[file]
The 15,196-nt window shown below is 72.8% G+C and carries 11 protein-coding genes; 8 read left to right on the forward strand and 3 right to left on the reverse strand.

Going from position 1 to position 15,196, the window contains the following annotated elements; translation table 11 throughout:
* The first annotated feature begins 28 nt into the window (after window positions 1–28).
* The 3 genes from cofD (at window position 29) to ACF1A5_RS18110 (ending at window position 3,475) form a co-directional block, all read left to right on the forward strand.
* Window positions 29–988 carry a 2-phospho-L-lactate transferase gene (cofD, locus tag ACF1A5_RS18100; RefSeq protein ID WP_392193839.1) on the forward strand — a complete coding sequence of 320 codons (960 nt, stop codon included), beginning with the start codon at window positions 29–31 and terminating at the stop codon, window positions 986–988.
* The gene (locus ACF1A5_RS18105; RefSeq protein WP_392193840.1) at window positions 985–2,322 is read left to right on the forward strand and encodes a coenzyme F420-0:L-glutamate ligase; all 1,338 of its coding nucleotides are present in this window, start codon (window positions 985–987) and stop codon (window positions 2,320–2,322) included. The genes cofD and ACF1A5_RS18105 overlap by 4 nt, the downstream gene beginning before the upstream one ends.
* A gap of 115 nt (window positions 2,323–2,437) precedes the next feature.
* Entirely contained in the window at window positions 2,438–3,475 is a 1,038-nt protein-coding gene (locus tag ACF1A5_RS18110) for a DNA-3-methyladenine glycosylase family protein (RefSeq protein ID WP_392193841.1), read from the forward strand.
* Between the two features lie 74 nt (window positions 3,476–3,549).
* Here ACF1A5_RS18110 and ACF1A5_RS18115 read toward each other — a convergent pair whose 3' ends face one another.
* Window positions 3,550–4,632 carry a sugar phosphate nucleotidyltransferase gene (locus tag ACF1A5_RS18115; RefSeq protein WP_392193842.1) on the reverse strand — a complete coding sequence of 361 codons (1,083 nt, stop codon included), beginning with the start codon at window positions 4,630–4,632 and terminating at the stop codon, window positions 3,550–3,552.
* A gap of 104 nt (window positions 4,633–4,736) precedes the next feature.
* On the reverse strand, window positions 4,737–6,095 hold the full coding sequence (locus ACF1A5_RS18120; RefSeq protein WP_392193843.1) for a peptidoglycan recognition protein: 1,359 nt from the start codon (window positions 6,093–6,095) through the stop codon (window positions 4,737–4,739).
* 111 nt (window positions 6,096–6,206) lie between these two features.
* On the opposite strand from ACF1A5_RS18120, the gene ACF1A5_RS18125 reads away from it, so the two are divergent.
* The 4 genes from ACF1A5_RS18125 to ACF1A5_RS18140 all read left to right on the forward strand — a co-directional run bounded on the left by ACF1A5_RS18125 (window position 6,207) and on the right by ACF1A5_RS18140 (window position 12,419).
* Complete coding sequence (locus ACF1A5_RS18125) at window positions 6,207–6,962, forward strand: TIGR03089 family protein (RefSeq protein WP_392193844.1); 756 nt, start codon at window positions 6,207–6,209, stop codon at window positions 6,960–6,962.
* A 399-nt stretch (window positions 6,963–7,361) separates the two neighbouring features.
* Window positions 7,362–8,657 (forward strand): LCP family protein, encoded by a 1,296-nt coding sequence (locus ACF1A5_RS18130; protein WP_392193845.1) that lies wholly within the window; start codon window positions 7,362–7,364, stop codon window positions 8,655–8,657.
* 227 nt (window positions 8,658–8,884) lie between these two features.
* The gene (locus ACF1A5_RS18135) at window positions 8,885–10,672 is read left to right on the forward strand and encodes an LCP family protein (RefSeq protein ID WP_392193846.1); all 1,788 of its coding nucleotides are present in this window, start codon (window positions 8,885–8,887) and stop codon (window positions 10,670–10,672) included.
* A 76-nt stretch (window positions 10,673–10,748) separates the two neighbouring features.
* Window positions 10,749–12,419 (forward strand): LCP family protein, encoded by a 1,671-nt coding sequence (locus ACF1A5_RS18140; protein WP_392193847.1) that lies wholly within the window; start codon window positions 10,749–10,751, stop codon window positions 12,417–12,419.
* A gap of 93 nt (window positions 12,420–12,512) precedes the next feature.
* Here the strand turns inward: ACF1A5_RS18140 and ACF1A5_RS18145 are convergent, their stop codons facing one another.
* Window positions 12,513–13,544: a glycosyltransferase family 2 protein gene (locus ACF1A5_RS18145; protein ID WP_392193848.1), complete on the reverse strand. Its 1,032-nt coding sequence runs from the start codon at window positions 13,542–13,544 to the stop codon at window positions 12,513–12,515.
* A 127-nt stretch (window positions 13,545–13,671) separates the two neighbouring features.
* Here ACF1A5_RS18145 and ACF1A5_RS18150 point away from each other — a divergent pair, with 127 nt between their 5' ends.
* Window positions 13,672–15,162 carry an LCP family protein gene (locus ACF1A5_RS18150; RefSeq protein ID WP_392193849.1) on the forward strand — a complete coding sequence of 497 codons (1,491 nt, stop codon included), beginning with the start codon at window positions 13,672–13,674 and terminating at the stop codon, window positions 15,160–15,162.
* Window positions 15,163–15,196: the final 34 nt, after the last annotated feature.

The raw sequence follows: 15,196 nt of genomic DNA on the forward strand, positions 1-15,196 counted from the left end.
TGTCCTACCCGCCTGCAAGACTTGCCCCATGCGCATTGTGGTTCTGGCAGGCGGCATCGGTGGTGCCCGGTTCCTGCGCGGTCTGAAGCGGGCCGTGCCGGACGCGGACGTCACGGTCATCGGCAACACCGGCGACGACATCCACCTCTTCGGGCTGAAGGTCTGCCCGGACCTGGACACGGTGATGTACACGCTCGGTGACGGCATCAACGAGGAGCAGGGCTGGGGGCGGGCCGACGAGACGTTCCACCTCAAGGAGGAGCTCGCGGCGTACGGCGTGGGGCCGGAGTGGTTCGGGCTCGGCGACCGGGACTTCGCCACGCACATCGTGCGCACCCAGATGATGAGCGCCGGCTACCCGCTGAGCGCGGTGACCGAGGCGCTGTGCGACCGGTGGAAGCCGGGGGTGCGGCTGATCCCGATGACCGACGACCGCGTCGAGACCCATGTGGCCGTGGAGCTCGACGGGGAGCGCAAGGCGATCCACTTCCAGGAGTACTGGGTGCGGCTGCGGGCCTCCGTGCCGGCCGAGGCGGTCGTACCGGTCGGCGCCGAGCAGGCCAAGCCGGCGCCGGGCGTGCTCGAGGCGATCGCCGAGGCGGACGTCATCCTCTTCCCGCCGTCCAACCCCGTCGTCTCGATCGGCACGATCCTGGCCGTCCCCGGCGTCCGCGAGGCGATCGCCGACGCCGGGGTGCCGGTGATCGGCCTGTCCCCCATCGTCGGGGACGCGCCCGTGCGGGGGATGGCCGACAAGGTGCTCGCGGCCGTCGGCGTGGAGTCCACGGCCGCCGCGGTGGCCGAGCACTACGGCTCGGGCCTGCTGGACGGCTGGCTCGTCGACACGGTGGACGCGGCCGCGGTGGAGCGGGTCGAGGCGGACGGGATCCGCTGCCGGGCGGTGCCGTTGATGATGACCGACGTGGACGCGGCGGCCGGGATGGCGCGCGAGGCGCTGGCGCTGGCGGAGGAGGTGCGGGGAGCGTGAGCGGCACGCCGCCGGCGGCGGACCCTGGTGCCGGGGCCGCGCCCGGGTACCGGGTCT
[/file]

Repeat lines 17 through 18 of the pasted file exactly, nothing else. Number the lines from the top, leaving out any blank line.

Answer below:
* Complete coding sequence (locus ACF1A5_RS18125) at window positions 6,207–6,962, forward strand: TIGR03089 family protein (RefSeq protein WP_392193844.1); 756 nt, start codon at window positions 6,207–6,209, stop codon at window positions 6,960–6,962.
* A 399-nt stretch (window positions 6,963–7,361) separates the two neighbouring features.